Forced-air warming plays a critical role in warming patients during surgery [1, 2, 3]. This active warming prevents postoperative complications, such as cardiovascular [4] and major bleeding events [5, 6], and decreases the recovery time [7], hospital costs [8, 9], length of hospital stay [8, 9], and mortality [8]. Recent international guidelines (e.g., CG65 of the National Institute for Health and Care Excellence in the UK) strongly recommend use of a forced-air warming device from the time of anesthetic induction to maintain a patient temperature of at least 36.5°C [10, 11]. Efficient perioperative forced-air warming is achieved by convection of warmed air flow [12]. This effect depends on the difference between skin and ambient temperatures and the area of air flow at the skin surface [12, 13]. However, conventional forced-air warming using an over (full) body blanket cannot fully warm the entire body except during cranial or ear, nose, and throat surgery. Thus, upper or lower body blankets are typically used despite being approximately half as effective [14].

Underbody blankets have recently been launched in the market. As these blankets are more expensive than conventional warming devices (e.g., overbody blankets or thermal mattresses with circulating water), the underbody blanket is still not popular. However, underbody blankets, together with surgical draping, enable efficient convection of airflow over the body. This warmed tent produces a larger body surface area that can be warmed by the blanket [15]. Although several prospective studies have recently reported that the underbody blanket is superior to the overbody blanket in preventing intraoperative hypothermia [16, 17, 18], its usefulness remains to be elucidated [19]. Those previous studies partially showed the efficacy of underbody blankets but under limited conditions: cardiac and abdominal surgeries. The ultimate aim of this study was to determine the effect of forced-air warming by underbody blankets in statistically matched patients undergoing different types of surgery.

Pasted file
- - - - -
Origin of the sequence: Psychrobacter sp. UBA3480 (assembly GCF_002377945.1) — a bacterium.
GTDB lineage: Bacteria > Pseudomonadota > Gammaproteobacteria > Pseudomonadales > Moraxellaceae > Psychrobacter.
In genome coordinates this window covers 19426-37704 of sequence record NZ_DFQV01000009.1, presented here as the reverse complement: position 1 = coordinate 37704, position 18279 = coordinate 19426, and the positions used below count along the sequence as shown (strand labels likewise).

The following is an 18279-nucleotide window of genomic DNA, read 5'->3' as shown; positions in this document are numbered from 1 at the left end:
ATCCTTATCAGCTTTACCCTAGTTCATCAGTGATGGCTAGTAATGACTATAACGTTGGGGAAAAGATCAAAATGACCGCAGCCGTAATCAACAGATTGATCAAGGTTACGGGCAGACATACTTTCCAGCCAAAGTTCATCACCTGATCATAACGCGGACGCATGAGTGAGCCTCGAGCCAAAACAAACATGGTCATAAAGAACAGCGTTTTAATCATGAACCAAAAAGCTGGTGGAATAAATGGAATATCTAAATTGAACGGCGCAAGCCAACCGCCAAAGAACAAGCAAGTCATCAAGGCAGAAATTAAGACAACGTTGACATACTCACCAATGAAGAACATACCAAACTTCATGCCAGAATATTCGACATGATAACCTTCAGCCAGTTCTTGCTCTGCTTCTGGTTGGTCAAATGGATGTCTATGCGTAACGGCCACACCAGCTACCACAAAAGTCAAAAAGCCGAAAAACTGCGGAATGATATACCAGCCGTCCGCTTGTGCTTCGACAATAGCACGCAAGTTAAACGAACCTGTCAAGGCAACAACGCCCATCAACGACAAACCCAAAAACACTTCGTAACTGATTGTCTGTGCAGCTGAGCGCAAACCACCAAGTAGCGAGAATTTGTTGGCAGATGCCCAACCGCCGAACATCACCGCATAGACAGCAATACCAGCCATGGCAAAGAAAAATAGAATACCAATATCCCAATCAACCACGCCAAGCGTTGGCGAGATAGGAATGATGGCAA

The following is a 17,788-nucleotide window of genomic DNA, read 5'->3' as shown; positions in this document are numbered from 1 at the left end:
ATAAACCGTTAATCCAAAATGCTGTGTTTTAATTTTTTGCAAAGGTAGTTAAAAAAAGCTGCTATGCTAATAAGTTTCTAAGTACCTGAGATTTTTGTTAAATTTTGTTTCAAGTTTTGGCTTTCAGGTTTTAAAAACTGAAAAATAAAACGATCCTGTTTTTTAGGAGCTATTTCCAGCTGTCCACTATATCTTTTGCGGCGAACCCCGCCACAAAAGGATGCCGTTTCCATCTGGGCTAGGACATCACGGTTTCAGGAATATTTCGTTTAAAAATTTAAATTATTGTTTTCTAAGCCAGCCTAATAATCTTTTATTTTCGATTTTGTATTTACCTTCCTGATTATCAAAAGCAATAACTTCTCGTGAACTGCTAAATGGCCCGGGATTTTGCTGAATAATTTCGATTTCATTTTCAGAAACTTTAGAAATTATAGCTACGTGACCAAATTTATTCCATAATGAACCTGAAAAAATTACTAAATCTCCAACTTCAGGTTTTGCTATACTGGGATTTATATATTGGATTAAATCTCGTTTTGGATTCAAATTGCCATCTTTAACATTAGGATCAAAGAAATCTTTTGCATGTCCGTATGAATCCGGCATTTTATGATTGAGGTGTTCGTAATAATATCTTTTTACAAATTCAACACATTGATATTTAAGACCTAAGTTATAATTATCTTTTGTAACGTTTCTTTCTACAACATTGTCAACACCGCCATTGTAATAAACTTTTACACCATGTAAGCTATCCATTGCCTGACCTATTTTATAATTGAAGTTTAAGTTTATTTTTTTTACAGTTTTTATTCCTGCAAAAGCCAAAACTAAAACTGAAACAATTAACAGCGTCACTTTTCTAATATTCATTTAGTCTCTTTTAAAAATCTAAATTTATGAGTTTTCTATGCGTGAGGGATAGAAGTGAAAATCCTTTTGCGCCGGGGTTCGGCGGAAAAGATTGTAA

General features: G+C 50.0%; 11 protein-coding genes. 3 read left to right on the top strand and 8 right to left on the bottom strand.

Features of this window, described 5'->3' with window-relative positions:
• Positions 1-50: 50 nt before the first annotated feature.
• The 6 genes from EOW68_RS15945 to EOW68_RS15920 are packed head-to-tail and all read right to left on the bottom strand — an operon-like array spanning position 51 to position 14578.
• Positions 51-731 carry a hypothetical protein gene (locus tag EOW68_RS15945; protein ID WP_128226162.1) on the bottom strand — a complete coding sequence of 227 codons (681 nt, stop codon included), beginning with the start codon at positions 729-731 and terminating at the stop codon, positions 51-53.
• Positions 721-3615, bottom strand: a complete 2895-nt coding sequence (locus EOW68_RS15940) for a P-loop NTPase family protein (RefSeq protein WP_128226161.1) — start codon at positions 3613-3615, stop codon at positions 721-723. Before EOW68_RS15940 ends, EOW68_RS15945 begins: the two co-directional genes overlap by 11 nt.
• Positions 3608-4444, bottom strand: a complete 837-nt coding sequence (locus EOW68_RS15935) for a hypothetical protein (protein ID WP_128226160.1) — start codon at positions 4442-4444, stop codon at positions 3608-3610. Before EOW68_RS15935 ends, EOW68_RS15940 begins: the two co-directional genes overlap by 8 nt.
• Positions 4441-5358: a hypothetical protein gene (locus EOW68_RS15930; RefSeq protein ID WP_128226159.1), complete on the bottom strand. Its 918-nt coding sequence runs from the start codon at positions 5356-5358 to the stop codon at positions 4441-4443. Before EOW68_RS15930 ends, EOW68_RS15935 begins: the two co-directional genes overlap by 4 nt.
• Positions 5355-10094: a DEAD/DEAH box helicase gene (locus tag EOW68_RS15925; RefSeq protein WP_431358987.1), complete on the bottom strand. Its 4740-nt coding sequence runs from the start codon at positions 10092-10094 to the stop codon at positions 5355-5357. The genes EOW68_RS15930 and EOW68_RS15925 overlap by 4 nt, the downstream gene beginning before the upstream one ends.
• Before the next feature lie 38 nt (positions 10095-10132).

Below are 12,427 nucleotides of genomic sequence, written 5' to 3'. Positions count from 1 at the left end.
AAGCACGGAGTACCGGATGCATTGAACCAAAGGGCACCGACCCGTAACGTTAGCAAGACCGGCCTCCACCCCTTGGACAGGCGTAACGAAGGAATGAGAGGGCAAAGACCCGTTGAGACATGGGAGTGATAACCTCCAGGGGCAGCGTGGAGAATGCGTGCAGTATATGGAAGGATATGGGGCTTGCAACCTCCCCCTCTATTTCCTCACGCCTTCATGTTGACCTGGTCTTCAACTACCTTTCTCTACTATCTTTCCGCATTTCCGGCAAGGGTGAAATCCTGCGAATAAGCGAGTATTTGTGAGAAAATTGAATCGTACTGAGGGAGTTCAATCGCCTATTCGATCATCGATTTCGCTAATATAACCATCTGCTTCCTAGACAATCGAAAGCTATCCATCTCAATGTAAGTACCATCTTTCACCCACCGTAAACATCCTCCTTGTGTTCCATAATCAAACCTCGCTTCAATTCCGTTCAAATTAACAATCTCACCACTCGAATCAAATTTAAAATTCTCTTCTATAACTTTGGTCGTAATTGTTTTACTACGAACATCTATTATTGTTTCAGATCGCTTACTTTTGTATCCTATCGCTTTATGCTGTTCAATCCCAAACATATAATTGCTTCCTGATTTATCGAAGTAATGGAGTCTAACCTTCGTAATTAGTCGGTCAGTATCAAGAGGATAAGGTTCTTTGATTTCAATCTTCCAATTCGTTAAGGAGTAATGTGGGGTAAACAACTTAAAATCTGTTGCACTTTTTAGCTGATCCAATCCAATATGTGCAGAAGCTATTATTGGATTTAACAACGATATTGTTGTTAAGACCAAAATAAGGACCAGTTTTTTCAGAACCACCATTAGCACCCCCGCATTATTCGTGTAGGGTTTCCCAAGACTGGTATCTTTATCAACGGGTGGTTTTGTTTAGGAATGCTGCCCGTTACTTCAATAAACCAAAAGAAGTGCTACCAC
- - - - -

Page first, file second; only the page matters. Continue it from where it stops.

Methods

This study was approved by the Institutional Review Board and Ethics Committee of Tohoku University School of Medicine (#2015-1-787, approved on March 17, 2016). We applied opt-out consent according to the recruitments of the human research ethics committees at the institutions and local law.

Study population

We retrospectively reviewed 8032 consecutive adult patients who underwent surgery in the operating room of Tohoku University Hospital between April 2014 and November 2015. Of these patients, 2669 whose body temperature at the bladder during surgery was not measured (e.g., for surgeries less than 1 h in duration) and 300 with inaccurate body temperature measurements during surgery (i.e., measurement of less than 30.0°C) were excluded from the study. The remaining 5063 patients were enrolled in the study (Fig. 1).